As a matter of principle, a patient who is subjected to an operation should have normal values for blood volume, hemoglobin, and serum protein and, as far as possible, should be kept in such balance during and after the operation, compensation being made for the lost blood by blood transfusions. Endeavors have been made to achieve this by preoperative control of the hemoglobin percentage, the serum protein concentration, and the fluid balance and, possibly, by supplying blood by transfusion.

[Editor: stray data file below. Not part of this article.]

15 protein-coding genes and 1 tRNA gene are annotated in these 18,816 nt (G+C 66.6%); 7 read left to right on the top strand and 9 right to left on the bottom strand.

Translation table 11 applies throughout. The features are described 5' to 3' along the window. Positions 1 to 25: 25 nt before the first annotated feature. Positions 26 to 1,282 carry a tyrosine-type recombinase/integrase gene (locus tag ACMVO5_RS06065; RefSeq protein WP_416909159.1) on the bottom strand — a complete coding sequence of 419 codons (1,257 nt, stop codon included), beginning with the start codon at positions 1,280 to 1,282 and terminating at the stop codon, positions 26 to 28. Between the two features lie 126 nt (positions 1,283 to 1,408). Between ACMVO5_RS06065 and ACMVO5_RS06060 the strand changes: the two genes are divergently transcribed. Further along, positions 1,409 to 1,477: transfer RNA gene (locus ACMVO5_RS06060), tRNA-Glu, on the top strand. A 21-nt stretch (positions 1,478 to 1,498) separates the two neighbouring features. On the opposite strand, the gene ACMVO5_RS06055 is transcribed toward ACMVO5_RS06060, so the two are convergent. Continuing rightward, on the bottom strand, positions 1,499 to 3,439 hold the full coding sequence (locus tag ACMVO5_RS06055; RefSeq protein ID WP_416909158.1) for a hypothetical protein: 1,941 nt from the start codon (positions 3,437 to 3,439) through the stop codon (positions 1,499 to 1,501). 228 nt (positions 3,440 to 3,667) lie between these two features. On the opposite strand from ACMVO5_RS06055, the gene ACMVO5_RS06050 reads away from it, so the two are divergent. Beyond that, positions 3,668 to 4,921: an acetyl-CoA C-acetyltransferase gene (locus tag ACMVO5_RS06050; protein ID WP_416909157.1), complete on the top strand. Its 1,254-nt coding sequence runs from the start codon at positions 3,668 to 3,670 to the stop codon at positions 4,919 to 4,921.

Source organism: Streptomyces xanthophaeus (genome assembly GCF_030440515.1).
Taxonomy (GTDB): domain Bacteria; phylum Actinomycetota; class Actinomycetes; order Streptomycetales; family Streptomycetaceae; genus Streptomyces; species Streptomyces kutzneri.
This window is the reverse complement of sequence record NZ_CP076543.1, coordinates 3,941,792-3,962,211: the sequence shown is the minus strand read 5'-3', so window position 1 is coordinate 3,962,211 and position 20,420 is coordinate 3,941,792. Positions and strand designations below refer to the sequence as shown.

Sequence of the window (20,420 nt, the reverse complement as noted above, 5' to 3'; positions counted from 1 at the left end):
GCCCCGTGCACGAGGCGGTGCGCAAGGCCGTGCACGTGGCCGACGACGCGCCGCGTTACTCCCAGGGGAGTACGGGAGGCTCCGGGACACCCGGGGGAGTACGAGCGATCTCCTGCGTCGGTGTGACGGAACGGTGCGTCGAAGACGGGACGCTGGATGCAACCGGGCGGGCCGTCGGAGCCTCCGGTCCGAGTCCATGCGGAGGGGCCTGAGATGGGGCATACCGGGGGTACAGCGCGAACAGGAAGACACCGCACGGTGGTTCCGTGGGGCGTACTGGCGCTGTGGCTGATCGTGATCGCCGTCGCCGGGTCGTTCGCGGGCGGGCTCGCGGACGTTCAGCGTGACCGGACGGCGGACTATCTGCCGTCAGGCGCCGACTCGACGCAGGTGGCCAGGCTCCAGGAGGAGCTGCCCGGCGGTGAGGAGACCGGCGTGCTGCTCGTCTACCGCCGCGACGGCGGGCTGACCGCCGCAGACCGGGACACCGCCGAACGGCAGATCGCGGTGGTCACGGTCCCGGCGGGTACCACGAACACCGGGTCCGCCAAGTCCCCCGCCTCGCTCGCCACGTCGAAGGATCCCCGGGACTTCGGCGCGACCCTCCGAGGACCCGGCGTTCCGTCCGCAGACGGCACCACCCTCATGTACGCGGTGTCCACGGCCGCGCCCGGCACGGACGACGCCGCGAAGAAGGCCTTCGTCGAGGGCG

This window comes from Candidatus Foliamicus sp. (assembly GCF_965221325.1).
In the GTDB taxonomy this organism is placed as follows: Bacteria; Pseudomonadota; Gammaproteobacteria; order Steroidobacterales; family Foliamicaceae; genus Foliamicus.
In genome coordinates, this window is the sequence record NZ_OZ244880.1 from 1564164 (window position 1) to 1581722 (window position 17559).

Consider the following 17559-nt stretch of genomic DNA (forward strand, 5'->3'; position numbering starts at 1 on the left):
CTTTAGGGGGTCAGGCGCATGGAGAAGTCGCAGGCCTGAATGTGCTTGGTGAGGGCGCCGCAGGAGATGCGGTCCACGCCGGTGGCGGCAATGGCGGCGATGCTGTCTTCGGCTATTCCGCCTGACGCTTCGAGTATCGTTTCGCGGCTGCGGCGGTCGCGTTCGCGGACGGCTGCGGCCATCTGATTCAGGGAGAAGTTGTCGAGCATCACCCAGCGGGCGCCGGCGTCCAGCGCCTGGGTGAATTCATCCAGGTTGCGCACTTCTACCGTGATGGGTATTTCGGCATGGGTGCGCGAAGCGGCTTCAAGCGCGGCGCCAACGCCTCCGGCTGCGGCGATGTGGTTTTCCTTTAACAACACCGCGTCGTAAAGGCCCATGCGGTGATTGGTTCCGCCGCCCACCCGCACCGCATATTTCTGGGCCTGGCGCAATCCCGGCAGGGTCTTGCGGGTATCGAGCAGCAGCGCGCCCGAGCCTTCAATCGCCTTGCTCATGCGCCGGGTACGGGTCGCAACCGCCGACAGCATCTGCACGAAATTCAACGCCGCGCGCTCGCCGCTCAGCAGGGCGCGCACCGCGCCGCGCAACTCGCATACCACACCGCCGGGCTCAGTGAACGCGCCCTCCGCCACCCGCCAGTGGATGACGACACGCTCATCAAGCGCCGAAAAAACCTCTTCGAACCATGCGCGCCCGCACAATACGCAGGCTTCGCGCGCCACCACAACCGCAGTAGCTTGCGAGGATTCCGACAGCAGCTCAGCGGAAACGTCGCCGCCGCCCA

The loss of blood is measured during the operation, and as much blood is supplied as the amount lost according to the rule of Wangensteen, which is the weighed loss of blood plus 20% to cover the amount of blood which escapes the weighing. It is endeavored to keep the patient in fluid balance postoperatively, and using estimates based on controls of hemoglobin percentage, to give the number of blood transfusions
FRETHEIM B. Blood Values in Gastric Carcinoma: Preoperative and Postoperative Blood Volume, Total Circulating Hemoglobin, and Serum Protein in Patients with Gastric Carcinoma. AMA Arch Surg. 1955;71(1):14–23. doi:10.1001/archsurg.1955.01270130016004
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